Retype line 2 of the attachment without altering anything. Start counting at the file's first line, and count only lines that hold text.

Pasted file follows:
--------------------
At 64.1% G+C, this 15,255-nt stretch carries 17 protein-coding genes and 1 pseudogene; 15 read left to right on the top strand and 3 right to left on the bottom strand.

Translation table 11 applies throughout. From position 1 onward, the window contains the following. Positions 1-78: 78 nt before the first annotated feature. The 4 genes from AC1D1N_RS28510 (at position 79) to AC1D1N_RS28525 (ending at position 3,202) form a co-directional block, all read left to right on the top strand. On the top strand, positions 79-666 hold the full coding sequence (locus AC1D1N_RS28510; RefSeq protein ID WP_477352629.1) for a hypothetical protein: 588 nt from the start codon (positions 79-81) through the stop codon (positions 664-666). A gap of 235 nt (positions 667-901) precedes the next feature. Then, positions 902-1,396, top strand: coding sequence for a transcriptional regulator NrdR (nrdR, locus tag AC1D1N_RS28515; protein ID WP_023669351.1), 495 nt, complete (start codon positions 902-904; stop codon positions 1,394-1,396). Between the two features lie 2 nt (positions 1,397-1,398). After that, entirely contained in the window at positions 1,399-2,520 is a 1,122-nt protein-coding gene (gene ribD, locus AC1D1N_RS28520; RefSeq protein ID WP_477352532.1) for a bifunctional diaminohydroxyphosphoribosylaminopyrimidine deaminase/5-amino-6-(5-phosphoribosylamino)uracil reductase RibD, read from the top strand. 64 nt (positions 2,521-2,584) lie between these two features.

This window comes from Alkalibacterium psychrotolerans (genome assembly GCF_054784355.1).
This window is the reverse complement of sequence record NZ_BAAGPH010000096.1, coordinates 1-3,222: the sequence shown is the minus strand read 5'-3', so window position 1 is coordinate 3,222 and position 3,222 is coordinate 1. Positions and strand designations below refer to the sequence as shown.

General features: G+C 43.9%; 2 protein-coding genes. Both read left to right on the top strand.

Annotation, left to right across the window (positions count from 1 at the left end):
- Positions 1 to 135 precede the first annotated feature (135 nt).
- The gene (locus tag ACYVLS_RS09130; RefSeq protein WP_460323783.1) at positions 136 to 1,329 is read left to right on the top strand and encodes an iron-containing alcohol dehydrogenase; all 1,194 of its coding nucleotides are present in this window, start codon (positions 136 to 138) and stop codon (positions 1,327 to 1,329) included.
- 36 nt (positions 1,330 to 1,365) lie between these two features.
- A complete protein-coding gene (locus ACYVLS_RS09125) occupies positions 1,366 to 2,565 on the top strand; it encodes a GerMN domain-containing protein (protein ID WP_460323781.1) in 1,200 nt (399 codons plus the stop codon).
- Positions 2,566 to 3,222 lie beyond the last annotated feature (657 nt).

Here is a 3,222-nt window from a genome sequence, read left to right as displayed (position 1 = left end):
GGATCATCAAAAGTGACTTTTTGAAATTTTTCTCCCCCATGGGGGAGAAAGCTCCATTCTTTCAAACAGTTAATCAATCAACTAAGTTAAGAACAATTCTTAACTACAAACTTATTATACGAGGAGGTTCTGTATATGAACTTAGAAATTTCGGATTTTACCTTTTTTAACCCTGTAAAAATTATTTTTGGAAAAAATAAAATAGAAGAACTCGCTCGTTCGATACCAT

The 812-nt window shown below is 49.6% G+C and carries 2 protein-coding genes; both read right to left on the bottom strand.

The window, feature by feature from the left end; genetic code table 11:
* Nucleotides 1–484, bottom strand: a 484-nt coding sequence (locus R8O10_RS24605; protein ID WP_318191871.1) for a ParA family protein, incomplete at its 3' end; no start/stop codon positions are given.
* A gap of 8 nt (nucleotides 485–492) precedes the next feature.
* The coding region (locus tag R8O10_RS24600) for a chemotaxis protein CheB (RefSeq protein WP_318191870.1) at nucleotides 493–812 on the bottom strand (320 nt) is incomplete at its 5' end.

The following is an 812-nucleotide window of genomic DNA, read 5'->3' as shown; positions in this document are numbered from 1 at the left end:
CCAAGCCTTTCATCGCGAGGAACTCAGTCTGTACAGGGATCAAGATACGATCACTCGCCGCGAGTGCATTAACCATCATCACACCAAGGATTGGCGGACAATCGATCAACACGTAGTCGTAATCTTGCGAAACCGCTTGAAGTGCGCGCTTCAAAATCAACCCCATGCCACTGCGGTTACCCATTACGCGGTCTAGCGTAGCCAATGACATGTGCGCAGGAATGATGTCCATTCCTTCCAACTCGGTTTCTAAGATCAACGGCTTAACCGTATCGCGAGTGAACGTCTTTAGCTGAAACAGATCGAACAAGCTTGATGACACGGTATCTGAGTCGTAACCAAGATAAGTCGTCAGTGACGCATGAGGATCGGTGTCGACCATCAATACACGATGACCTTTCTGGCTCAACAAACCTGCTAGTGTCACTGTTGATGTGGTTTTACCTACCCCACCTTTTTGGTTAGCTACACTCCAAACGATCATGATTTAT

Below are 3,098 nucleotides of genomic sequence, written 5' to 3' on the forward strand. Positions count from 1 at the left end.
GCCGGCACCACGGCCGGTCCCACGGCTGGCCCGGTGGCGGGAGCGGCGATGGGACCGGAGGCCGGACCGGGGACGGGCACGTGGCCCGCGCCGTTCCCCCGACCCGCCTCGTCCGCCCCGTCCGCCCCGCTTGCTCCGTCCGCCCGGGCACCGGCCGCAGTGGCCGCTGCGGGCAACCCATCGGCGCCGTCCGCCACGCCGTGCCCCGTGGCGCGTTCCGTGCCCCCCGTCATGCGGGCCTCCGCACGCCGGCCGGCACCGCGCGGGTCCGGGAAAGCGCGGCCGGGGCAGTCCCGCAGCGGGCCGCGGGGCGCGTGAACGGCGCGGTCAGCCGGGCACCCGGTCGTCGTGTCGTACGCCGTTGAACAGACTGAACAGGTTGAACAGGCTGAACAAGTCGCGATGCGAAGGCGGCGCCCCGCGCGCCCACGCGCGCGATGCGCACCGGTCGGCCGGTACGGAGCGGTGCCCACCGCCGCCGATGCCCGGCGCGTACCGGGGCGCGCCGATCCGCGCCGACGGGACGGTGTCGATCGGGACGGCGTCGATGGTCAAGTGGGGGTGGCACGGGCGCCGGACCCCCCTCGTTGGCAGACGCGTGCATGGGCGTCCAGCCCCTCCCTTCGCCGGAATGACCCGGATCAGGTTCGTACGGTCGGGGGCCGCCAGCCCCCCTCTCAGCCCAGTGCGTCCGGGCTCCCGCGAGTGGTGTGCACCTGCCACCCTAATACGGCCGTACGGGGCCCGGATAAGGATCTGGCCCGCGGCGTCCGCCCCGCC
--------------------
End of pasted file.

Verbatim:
Translation table 11 applies throughout. From position 1 onward, the window contains the following. Positions 1-78: 78 nt before the first annotated feature. The 4 genes from AC1D1N_RS28510 (at position 79) to AC1D1N_RS28525 (ending at position 3,202) form a co-directional block, all read left to right on the top strand. On the top strand, positions 79-666 hold the full coding sequence (locus AC1D1N_RS28510; RefSeq protein ID WP_477352629.1) for a hypothetical protein: 588 nt from the start codon (positions 79-81) through the stop codon (positions 664-666). A gap of 235 nt (positions 667-901) precedes the next feature. Then, positions 902-1,396, top strand: coding sequence for a transcriptional regulator NrdR (nrdR, locus tag AC1D1N_RS28515; protein ID WP_023669351.1), 495 nt, complete (start codon positions 902-904; stop codon positions 1,394-1,396). Between the two features lie 2 nt (positions 1,397-1,398). After that, entirely contained in the window at positions 1,399-2,520 is a 1,122-nt protein-coding gene (gene ribD, locus AC1D1N_RS28520; RefSeq protein ID WP_477352532.1) for a bifunctional diaminohydroxyphosphoribosylaminopyrimidine deaminase/5-amino-6-(5-phosphoribosylamino)uracil reductase RibD, read from the top strand. 64 nt (positions 2,521-2,584) lie between these two features.